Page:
Knit to Flatter by Amy Herzog, photography by Karen Pearson, pub. Stewart, Tabori & Chang, 2013
Let me just start by saying I love this book. It is an invaluable resource for knitters concerned about fitting and flattering particular figures as well as for designers wanting to target specific body types or maximize versatility of a design.
Herzog begins with a tutorial on finding your body type by drawing lines on photographs of yourself in form-fitting clothing. I admire her non-judgmental language here, her encouragement of camera-shy folks, and the clarity with which she delineates the purpose of these photos. Herzog underlines the fact that people's main perception of you is based on your attitude and speech rather than the size of your [insert name of pet peeve body part here].
She continues with each of the three main body shapes as viewed from the front: top-heavy, bottom-heavy, and proportional. Below are photos of two very different top-heavy models: Ann has broad shoulders and Jackie is busty. But they both look great in the Draper Vest/Cardigan! The long vertical lines of the lapels combined with a little waist shaping are the secrets here.
Herzog doesn't laugh at my bottom-heavy longing for this design, however. She tells me how to modify it to better suit me! Modification ideas are given in a sidebar, with page numbers referencing the instructions to implement them (which are given in a later chapter).
I really don't have to concern myself with all that, though, because in the very next chapter (my chapter) is the captivating Flutter Pullover. I have avoided wide necklines for years because they tend to fall off my "delicate shoulders" (Amy's term for the nearly nonexistent nubs sloping down from my neck to my arms), but she has me convinced to give them another try. When I knit them myself, I can use my own measurements and have more success. Jessica (at right) has narrow shoulders, but the boatneck makes them look wider. Worth a try!
Herzog has some designs in this chapter that she says will flatter non-busty knitters, but none of her bottom-heavy models are in this category, which is a disappointment to me.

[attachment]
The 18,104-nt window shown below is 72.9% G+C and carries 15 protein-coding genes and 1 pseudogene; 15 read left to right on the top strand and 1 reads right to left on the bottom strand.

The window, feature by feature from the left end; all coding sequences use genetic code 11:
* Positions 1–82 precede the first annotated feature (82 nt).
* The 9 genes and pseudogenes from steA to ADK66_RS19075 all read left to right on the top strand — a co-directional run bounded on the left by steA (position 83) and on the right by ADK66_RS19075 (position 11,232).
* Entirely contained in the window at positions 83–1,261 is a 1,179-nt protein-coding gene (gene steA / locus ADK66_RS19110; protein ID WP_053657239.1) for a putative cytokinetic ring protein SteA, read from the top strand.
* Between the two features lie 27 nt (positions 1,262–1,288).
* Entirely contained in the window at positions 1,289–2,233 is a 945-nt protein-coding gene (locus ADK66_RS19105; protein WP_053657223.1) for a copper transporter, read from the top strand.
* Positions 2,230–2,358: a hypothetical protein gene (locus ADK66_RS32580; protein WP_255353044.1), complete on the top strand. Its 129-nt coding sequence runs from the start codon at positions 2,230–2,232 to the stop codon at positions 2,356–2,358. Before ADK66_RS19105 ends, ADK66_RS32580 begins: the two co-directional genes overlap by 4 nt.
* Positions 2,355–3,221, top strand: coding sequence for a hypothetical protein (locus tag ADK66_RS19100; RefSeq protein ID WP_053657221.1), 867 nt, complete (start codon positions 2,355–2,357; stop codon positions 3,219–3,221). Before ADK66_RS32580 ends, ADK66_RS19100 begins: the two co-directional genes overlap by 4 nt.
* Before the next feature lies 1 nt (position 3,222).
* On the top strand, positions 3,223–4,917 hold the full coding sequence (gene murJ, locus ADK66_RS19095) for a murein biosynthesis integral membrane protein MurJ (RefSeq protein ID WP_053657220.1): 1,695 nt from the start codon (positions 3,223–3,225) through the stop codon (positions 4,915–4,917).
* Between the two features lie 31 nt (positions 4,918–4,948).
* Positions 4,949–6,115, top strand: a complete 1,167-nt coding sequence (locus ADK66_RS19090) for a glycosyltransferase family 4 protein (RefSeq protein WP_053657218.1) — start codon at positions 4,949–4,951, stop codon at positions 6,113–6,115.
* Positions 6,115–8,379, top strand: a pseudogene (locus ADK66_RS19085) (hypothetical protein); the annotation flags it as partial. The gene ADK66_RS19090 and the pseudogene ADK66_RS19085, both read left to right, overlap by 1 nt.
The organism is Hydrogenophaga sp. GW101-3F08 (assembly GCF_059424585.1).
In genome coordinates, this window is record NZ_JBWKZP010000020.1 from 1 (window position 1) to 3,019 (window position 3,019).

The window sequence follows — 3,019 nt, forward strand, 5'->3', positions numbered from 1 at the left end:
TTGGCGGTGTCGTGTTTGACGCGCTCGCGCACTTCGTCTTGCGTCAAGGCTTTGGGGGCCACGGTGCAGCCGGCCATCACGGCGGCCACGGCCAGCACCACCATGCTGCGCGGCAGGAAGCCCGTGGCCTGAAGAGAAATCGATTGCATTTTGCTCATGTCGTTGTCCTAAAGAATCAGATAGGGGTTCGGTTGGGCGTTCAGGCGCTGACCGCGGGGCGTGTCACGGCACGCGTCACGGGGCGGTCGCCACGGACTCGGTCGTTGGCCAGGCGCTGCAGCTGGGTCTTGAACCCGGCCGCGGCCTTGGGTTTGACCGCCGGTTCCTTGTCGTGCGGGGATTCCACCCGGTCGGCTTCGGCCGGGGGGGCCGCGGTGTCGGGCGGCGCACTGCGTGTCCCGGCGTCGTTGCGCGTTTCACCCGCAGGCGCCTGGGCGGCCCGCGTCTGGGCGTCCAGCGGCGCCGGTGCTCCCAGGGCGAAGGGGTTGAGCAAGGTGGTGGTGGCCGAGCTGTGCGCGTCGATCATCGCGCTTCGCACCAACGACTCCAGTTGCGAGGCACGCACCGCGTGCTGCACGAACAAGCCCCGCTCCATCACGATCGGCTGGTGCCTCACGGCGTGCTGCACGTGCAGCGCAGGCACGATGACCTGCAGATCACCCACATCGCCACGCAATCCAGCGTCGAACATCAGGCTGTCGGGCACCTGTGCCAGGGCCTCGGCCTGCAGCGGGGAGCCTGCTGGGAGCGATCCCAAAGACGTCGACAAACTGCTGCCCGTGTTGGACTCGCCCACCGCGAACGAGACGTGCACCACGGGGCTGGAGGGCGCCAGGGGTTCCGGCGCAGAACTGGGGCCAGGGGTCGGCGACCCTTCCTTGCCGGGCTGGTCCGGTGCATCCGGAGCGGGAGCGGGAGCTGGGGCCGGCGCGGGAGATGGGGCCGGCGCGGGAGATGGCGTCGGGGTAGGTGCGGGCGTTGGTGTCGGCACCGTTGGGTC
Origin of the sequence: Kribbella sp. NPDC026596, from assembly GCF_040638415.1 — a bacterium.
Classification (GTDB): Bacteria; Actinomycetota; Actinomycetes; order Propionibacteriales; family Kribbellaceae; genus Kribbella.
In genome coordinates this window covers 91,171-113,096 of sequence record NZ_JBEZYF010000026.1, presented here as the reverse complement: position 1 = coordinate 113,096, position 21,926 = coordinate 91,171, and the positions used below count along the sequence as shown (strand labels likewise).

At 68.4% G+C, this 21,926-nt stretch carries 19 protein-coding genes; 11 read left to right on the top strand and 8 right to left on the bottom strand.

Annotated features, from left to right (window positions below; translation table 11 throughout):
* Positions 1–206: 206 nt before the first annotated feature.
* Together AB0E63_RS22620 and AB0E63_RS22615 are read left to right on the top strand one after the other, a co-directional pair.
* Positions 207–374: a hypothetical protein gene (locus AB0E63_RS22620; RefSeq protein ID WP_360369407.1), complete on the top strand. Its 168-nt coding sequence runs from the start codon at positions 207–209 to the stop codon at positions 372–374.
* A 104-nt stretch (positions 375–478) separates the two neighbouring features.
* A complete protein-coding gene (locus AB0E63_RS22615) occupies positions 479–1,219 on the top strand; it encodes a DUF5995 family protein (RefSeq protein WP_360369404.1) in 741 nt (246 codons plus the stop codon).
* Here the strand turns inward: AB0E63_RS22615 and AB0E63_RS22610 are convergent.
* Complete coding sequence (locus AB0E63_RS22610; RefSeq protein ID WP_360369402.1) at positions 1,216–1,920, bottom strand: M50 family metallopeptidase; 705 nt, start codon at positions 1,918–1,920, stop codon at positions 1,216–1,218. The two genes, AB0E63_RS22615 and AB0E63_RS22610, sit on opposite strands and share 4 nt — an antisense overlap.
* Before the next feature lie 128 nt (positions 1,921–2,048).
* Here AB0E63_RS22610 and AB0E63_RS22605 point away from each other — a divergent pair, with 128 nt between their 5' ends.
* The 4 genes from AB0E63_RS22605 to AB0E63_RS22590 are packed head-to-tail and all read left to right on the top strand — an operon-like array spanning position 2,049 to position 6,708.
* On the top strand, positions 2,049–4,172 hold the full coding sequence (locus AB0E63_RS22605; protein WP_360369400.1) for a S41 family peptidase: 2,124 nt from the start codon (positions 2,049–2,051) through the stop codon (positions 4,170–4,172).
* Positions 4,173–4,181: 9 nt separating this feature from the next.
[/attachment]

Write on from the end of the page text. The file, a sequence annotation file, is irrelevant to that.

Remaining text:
Herzog's grasp of figure-flattering features is phenomenal, but not all the photos prove her skill. Pose, camera angle, and styling combine to make the garments below appear less than flattering. Still, I'm not sure the line of lace rippling over the front of the Cypress Cardigan was the best idea for Morgan, or that the Stoker Cowl's sleeve and torso lengths are the best combination for Tessa (though I agree her shoulders do not look at all narrow in this piece).
The next chapter discusses curvy and straight shapes, larger or minimal busts, long and short torsos. Here's Morgan again, looking fantastic in the Enrobed Wrap. This sweater looks sensational on curvy figures, and straighter figures could tie the waist tie more simply, letting the diagonal lines promote the illusion of shaping.
The final chapter is all about modifications---when and where to make them, and what other parts of the garment one particular modification will affect. Herzog fits an enormous amount of information into just a few pages. I know I will use these pages as a reference for years to come.
Photographer Karen Pearson did an excellent job for the most part producing varied and natural looking full-length photos. In a few instances she might have taken a more direct shot rather than from below, but this is just my perception. The nine models are without exception wonderfully vibrant and the styling creative though at times a little risky.
Patterns are given in around ten sizes. Schematics and charts are given where needed and instructions are clear. I don't think of this as a pattern book exactly, but it's great to have well-written examples to follow and modify before tackling designs plucked from the vast unknown.
I've tried not to put any "spoilers" in this review, but you can find out more about Herzog's thinking on her blog and decide for yourself whether to take the plunge. I found this book---and not just "my" chapter---an extremely educational and entertaining read. Highly recommended!
Disclosure: Stewart, Tabori & Chang sent Kangath a free copy of Knit to Flatter for review. Kangath was not compensated for the preceding review. All opinions expressed in the review are the blog author's and are not necessarily the opinions of Stewart, Tabori & Chang or Amy Herzog.
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